Do Marxists Oppose Strategic or Lesser-Evil Voting?

Sanders1917

Howie Hawkins’s bizarre diatribe “Bernie Sanders Is No Eugene Debs” buttressed the Green Party’s principled pro-spoiler stance with the following lines  from Marx:

“Even where there is no prospect of achieving their election the workers must put up their own candidates to preserve their independence, to gauge their own strength and to bring their revolutionary position and party standpoint to public attention. They must not be led astray by the empty phrases of the democrats, who will maintain that the workers’ candidates will split the democratic party and offer the forces of reaction the chance of victory. All such talk means, in the final analysis, that the proletariat is to be swindled. The progress which the proletarian party will make by operating independently in this way is infinitely more important than the disadvantages resulting from the presence of a few reactionaries in the representative body.”

The problem for Hawkins is that:

1. The full quote shows how inappropriate it is to mechanically copy what Marx said was right to do in a time of revolution, civil war, and dual power in a situation like today that is utterly un-revolutionary. The parts in bold below are what Hawkins deliberately left out:
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One Divides into Three? A Report on the U.S. Left Unity Conference

By Ethan Young

Dan La Botz’s description of the Future of the Left/Independent Politics Conference makes another introduction redundant. Instead, I’ll add my own observations. I come from the other side of this discussion: I hold with the ‘inside/outside’ approach to electoral politics, as pushed by the late Arthur Kinoy, a radical lawyer who led the National Committee for Independent Political Action in the 1970s and 1980s. Putting it simply, I supported left independent Barry Commoner for president in 1980, and Democrat Harold Washington for mayor of Chicago in 1983. This year, I support Kshama Sawant and Bernie Sanders.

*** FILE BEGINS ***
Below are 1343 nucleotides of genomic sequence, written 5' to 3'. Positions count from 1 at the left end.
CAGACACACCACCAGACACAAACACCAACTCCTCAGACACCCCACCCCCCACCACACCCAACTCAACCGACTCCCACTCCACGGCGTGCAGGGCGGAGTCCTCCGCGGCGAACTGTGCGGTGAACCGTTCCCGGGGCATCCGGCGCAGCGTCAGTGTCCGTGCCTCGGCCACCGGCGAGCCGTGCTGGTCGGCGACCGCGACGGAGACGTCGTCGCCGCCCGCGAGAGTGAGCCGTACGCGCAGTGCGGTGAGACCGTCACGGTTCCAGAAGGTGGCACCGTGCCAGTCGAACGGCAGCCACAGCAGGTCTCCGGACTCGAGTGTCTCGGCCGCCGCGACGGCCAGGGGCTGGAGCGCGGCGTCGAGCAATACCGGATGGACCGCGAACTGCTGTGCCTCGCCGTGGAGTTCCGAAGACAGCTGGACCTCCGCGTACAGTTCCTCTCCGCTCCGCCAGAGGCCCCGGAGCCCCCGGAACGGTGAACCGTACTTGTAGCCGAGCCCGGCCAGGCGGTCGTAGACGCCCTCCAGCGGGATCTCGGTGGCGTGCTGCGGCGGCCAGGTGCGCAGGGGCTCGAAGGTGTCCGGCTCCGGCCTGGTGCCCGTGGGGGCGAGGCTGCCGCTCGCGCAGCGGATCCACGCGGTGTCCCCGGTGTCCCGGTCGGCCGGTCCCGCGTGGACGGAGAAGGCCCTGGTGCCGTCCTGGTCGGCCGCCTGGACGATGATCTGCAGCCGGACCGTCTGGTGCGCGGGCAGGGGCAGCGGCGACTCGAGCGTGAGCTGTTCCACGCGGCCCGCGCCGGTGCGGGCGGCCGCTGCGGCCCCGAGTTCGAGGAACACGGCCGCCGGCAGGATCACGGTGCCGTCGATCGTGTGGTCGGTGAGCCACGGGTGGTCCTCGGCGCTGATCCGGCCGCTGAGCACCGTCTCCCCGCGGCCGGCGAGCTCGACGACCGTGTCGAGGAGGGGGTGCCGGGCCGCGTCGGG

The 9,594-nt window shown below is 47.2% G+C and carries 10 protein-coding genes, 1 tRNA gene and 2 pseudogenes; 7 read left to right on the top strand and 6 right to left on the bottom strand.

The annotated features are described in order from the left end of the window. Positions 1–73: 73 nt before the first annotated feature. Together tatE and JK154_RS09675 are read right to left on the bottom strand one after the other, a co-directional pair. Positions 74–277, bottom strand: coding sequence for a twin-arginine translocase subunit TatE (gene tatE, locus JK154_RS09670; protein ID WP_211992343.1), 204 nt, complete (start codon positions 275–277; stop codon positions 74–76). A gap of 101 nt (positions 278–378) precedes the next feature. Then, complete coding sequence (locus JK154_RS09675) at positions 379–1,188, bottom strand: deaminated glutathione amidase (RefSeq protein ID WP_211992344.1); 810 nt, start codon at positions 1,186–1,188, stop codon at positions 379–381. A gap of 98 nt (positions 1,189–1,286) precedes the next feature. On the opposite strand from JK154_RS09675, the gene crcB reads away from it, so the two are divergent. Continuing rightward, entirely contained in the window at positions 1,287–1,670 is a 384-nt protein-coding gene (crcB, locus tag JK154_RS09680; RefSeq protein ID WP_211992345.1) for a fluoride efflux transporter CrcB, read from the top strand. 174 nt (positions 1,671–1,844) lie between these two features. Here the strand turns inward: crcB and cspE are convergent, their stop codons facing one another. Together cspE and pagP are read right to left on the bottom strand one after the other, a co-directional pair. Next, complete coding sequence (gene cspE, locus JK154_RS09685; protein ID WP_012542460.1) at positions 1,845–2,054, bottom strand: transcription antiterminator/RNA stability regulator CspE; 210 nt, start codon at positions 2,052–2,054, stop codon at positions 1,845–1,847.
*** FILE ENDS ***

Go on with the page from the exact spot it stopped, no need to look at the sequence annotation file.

I see no contradiction – in fact I think it’s the only approach that makes sense. Continue reading

How Fringe and Spoiler Campaigns Hurt Rather than Help Independent and Left Politics

A nasty debate is brewing on the American left over what to do about Bernie Sanders’ campaign for the 2016 Democratic presidential nomination and most of the nastiness is on the anti-Sanders side. Now that Sanders is trending upwards in polls (tripling in Iowa from 5% to 15% and reaching 18% in New Hampshire, two key early primary states) liberals are starting to get hysterical. Articles like “Bernie Sanders Is Already Making It More Likely Republicans Win The White House In 2016” will soon become the norm from this crowd as the primary contest heats up and the Establishment front-runner Hillary Clinton has to defend her Iraq war vote and pro-free trade stance against Sanders’ anti-war, anti-free trade record in six live television debates. Continue reading

Socialist Worker and Hillary Clinton Agree: Bernie Sanders’ Campaign Doomed